Following a hiatus to attend college and work in other industries, Jeff came back to the store and began working with his dad on the ordering and store organization. As Jeff took on more and more responsibility, Ron spent more time at his home in Arizona, phasing out one generation from the business and phasing in a new one. ‘I love working at Van’s because I have a lot of freedom and control my own destiny,’ Jeff says.
Loyal Customers, Loyal Employees
Customers don’t come back to Van’s week after week just for the selection and prices; both Jansens know the employees are critical to the business’ success.
‘I can’t say enough how much I appreciate the people who work here, including some that started at Van’s before I bought the store 25 years ago,’ Ron says. Jeff adds that employee longevity gives the store a family atmosphere, which has kept turnover to a minimum over the years.
There are many customers, too, who’ve been coming to the store every week since the store was owned by the Vanderahs. ‘East Dubuque is a town of about 2,500 people, so it’s a small town and you have to rely on relationships you’ve built throughout the years,’ Jeff says. ‘We have very loyal customers and we provide them with very loyal, friendly service. We know that this is a regular stop for people, just like they hit the grocery store every week, and I can’t tell you how nice it is to know people by name and recognize their faces when they walk in.’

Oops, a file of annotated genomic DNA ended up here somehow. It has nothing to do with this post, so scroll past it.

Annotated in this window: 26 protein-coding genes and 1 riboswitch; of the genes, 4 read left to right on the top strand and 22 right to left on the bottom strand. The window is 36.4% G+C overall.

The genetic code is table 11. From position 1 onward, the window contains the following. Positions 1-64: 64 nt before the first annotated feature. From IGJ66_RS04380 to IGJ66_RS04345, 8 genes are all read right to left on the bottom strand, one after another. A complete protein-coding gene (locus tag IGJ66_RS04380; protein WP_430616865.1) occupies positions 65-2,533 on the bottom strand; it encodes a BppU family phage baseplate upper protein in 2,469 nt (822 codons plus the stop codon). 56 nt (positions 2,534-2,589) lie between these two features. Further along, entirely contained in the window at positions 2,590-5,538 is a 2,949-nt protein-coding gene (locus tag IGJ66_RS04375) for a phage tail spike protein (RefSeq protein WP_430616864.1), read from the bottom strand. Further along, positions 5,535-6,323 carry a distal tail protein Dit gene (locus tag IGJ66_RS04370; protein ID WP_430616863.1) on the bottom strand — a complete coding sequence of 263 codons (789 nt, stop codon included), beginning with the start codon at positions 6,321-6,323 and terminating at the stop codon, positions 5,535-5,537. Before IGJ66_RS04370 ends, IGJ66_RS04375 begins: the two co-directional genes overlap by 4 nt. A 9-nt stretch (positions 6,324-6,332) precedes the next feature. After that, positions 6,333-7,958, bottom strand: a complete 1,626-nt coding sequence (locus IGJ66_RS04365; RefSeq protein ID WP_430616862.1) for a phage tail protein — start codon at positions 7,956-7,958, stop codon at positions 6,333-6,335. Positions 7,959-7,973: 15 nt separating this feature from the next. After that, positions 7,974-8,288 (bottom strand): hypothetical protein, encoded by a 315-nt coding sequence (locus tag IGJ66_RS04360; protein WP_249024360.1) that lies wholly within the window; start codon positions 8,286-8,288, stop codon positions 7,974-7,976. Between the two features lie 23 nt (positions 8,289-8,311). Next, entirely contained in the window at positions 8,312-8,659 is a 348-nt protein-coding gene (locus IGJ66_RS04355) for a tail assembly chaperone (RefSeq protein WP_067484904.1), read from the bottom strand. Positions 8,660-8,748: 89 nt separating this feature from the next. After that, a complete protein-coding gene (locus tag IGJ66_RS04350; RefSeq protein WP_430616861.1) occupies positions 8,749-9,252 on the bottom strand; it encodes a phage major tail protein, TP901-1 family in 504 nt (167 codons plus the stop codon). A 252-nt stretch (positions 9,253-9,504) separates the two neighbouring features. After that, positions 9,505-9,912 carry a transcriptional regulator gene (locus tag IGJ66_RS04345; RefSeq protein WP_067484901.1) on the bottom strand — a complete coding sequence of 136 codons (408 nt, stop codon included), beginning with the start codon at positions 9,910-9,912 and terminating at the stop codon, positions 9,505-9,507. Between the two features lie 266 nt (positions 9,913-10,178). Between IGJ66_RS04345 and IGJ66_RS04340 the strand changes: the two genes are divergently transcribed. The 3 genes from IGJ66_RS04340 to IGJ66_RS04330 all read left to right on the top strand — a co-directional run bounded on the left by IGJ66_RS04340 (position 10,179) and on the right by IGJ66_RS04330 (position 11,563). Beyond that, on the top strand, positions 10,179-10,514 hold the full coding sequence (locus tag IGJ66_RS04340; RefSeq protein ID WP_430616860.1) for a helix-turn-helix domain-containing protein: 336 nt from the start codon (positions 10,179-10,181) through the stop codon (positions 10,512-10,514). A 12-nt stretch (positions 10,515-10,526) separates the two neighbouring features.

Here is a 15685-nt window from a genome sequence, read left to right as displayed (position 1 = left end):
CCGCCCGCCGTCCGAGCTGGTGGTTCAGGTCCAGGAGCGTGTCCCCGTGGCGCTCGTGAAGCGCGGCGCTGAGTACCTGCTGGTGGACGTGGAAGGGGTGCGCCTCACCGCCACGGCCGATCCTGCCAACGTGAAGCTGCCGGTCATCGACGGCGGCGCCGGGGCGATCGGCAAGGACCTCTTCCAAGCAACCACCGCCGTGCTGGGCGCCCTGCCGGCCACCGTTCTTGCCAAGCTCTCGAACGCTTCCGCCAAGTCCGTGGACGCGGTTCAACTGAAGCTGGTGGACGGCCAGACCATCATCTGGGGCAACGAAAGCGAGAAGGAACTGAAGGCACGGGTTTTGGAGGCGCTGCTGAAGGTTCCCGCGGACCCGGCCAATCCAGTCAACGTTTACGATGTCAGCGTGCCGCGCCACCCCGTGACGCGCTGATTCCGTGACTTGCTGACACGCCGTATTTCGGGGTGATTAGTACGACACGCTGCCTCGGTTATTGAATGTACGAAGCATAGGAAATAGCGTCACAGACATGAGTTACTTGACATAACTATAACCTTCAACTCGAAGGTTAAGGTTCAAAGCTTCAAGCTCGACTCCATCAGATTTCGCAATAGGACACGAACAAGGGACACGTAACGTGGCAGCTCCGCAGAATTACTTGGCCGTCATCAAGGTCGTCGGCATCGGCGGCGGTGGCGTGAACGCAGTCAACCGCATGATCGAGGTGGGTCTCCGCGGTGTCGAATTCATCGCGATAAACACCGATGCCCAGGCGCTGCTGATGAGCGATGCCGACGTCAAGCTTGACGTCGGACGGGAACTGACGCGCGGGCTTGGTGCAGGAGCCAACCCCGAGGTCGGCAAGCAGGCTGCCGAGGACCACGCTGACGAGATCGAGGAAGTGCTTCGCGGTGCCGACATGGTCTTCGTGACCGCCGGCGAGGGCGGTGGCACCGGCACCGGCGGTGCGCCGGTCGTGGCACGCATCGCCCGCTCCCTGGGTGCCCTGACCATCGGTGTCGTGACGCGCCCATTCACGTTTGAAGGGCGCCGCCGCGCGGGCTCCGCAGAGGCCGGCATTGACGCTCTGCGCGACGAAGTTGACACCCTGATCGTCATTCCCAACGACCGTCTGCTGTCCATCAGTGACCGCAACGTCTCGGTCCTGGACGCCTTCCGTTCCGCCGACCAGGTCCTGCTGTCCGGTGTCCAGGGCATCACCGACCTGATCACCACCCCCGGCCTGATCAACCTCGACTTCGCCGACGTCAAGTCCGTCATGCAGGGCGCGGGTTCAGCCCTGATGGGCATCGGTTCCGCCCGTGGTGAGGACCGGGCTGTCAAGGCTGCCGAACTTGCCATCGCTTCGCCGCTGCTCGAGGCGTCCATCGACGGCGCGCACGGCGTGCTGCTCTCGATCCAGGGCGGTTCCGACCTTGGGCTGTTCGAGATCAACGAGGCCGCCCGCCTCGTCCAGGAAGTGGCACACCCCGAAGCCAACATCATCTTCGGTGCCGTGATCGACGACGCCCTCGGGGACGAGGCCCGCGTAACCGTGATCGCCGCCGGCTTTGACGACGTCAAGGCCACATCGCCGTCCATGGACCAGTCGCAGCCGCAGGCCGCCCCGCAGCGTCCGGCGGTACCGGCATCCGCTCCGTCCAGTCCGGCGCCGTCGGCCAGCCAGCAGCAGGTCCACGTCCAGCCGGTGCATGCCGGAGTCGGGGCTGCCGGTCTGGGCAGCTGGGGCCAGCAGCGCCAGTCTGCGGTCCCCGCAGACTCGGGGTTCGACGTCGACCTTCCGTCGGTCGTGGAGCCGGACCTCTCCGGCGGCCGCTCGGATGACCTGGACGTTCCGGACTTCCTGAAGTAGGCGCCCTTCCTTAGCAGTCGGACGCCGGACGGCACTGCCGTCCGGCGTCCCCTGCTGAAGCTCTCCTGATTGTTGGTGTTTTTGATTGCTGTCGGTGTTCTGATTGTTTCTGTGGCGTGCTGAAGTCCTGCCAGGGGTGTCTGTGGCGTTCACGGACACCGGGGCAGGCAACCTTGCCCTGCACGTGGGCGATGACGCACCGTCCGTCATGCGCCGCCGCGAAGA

His father recognized from the beginning that getting people into the store and giving them a reason to come back was going to make or break his business. ‘There’s not one thing at Van’s that people need to have to survive ‘ it’s all nonessential,’ Ron says. ‘Tobacco, soda, liquor, beer. What do you need those for? That was always the biggest challenge, but I truly enjoyed greeting people on the sales floor and trying to help them spend their money.’
Two Generations of Lessons Learned
‘The most important thing I’ve learned over the years is to listen to customers,’ Jeff says. ‘There’s no magic button you can push, you have to take care of the customers who take care of you. People talk, and they share stories of great service with others whether you’re in a small town or a big city. Mom and pop stores have dissolved over time as people have been trained to shop at Walmart or Target, but with the service and attention we provide customers, hopefully coming into our stores is worthwhile.’